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HISTORIC DOWNTOWN: The City of La Grande's Historic District is now included in the National Register of Historic Places. Six downtown buildings, shown here, were already listed in the National Register. (The Observer/PAT PERKINS).
HISTORIC DOWNTOWN: The City of La Grande's Historic District is now included in the National Register of Historic Places. Six downtown buildings, shown here, were already listed in the National Register. (The Observer/PAT PERKINS).

By Ray Linker

Observer Staff Writer

La Grandes effort to revitalize downtown has received a considerable boost with the designation of an area with 112 buildings as a National Historic District.

The city received word from the National Park Service that the district has been placed on the National Register of Historic Places.

The designation will provide tax incentives and property tax relief for building owners who want to spruce up the exterior of their buildings under certain guidelines, said Community Development Director Mike Hyde.

Major design changes, which must incorporate historic elements of the building, will be reviewed by a city Landmarks Preservation Commission, established last month by the city council.

The city staff probably will be able to handle minor changes, Hyde said.

The new district includes the main part of downtown along Jefferson, Washington and Adams avenues. It is bounded by the Union Pacific Railroad on the northeast, Fourth Street on the western end of the commercial district, Washington Avenue on the southwest and one side of Greenwood Street on the east end of the district.

Parts of Jefferson Avenue west of the railroad overpass on Island Avenue are included. The First Presbyterian Church bordered by the triangular configuration of Spring Avenue, Washington Avenue and Sixth Street is also included.

The area includes buildings that date from 1891 to 1948. Six buildings, including City Hall, are already on the National Historic Register.

Being in the district does not automatically ensure tax incentives dealing with renovations, Hyde said. Those interested have to apply to the city, he said.

The building owner must submit their plans for review by the commission before altering the exterior of the building, Hyde said.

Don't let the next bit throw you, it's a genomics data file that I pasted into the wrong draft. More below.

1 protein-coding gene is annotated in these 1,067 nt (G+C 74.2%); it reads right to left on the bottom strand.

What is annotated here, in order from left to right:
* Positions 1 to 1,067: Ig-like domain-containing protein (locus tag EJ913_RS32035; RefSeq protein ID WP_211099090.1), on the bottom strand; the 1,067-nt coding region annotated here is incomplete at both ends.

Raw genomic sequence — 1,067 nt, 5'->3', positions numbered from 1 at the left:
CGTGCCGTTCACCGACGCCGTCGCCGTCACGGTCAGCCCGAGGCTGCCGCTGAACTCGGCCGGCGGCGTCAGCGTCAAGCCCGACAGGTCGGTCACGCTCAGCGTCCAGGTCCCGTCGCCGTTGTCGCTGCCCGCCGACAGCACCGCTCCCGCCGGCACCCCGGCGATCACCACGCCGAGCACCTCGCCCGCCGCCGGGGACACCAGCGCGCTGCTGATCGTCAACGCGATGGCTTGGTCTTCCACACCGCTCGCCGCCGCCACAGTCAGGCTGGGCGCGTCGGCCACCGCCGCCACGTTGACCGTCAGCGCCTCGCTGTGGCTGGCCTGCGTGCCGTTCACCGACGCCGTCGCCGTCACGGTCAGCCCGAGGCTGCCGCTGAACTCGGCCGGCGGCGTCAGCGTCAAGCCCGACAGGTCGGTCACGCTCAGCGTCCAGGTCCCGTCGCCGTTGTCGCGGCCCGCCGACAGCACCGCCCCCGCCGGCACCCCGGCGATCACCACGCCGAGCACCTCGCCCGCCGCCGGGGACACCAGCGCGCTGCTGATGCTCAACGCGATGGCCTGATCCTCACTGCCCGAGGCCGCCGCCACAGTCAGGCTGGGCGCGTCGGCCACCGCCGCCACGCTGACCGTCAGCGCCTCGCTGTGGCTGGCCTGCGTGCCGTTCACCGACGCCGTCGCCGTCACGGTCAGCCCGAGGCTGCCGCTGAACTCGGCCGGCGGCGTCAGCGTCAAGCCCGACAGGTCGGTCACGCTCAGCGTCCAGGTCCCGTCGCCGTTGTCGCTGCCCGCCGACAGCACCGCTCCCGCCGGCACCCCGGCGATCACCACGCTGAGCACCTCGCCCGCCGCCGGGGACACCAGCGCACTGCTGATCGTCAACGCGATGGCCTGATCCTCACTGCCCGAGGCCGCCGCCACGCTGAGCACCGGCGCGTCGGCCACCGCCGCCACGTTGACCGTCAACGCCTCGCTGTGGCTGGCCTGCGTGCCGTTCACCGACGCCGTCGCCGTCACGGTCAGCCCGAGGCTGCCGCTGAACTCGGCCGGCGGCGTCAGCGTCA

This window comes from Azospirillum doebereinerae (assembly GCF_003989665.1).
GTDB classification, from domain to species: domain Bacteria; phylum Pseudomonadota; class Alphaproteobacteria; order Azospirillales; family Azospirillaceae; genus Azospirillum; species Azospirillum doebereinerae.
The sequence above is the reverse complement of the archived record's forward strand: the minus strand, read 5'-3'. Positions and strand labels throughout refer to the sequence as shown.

He said the local commission would set up some guidelines, which could be adopted simply as guidelines by the city council. Or the council could make them into law by passing an ordinance.

Changes on the interior of a building are not reviewed. If a property owner is taking advantage of one of the tax incentive programs, then major interior alterations

will be reviewed by state or federal agencies.

Among the incentives is a 20 percent investment tax credit for substantial rehabilitation projects on income-producing property, such as commercial and residential rental property.

Owners with a preservation plan for buildings in the district can freeze the assessed value of the property for 15 years.

That can save a property owner quite a bit of money in property taxes over 15 years, Hyde said.

While property owners in the area have been kept up to date, Hyde said they could be invited to a meeting to explain any new developments.

Of the more than 100 different property owners in the district, there were only three who were opposed to the city seeking the designation.

Getting the designation took quite a while, Hyde said.

In January 2000, the city council listed the formation of the district as one of its top priorities.

Consultants Sally Donovan of Hood River and Donna Hartsman of Boise greatly contributed, as did a historic district task force. The state approved the plan in March.

Getting this designation is a matter of city pride and it could be a potential tourism draw, Hyde said.


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